German prosecutors raid more homes over Audi emissions claims
26 February 2018
26 February 2018
German prosecutors have searched the homes of current and former Audi management board members as they further widen their investigation into the company’s role in an emissions scandal.
Two of the three individuals affected by the searches are no longer on the manufacturer’s board of management, according to Munich prosecutors. The company is already under investigation with the country’s transport authority, the KBA, over whether it manipulated emissions in its A8 model.
According to German publication Wirtschaftswoche, former development heads Ulrich Hackenberg and Stefan Knirsch were involved, although the manufacturer has not confirmed or denied it, instead announcing that they were cooperating with the investigation.
Current Audi executives are still not among the suspects in emissions manipulations, with 17 in total under investigation. The searches highlight that despite best efforts, the Volkswagen Group, to which Audi belongs, cannot shake off the stigma of Dieselgate, the scandal which it started in 2015.
In January, investigators raided other properties connected with the company, including former executive’s homes and Audi’s headquarters. Audi developed 3.0-litre V-6 diesel engines used in about 80,000 VW, Audi and Porsche models that in 2015 were found to be equipped with illicit software and to exceed US emissions limits.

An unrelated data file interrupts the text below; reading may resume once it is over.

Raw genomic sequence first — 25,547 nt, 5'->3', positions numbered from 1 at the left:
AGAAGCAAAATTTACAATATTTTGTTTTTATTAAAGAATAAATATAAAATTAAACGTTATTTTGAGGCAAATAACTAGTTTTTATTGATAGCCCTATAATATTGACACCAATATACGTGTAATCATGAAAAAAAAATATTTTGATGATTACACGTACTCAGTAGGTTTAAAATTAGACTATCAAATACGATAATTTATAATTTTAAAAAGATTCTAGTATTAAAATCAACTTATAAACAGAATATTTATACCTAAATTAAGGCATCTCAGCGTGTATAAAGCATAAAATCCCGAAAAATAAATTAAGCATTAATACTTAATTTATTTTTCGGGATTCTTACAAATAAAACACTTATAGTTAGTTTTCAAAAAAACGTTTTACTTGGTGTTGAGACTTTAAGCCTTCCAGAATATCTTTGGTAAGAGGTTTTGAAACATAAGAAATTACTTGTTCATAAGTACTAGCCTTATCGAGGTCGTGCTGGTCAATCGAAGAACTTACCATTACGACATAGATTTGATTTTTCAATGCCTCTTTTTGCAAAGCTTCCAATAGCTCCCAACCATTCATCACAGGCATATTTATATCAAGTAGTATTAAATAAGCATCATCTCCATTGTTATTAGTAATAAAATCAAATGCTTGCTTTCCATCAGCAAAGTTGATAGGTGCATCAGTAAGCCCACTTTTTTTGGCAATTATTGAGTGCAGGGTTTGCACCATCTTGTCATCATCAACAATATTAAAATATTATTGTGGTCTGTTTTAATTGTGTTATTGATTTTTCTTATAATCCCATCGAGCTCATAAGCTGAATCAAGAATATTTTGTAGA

′Now the focus of investigators is on the use of technical means to manipulate the emissions levels of 3.0-litre V-6 diesel engines intended for the European market,’ the prosecutors’ office said in a statement at the time.
Also in January, the carmaker was forced to issue a recall for 127,000 vehicles after the KBA, detected illegal emission control software.
The recall involves the company’s latest Euro 6 diesel models, with the A4, A5, A6, A7 and A8, together with the Q5 and Q7 SUVs implicated. This covers 77,600 vehicles throughout German, with the remainder based in Europe.
The KBA has found that the affected cars’ engine management systems turn off emissions-reducing measures in real-world traffic while allowing them to work on a test bench, a report in the newspaper Bild am Sonntag suggested. The KBA is threatening to withdraw type approval for the latest generation of Audi’s A8 range-topping, the paper continued.
Porsche is also seeking €200m in damages for the 3-litre Audi diesel engines which the brand featured in its Cayenne SUV and was later discovered to have the emissions-cheating software. This embroiled Porsche in the Dieselgate scandal and, in July, it was ordered by authorities in Germany to recall 22,000 Cayenne models. Furthermore, in August, Switzerland’s road agency imposed a preliminary ban on new registrations of Porsche Cayenne models equipped with ′defeat device’ software.
The news of investigations comes as Germany is looking at implementing driving bans in some cities following a challenge by environmental groups in the country. Courts are expected to rule on whether such bans are legal and enforceable later this week. Any ruling in favour of not allowing diesel vehicles in cities could have large implications on the German market, which has remained fairly stable in the face of adversity, unlike those in other European markets, such as France and the UK.
Photograph courtesy of Audi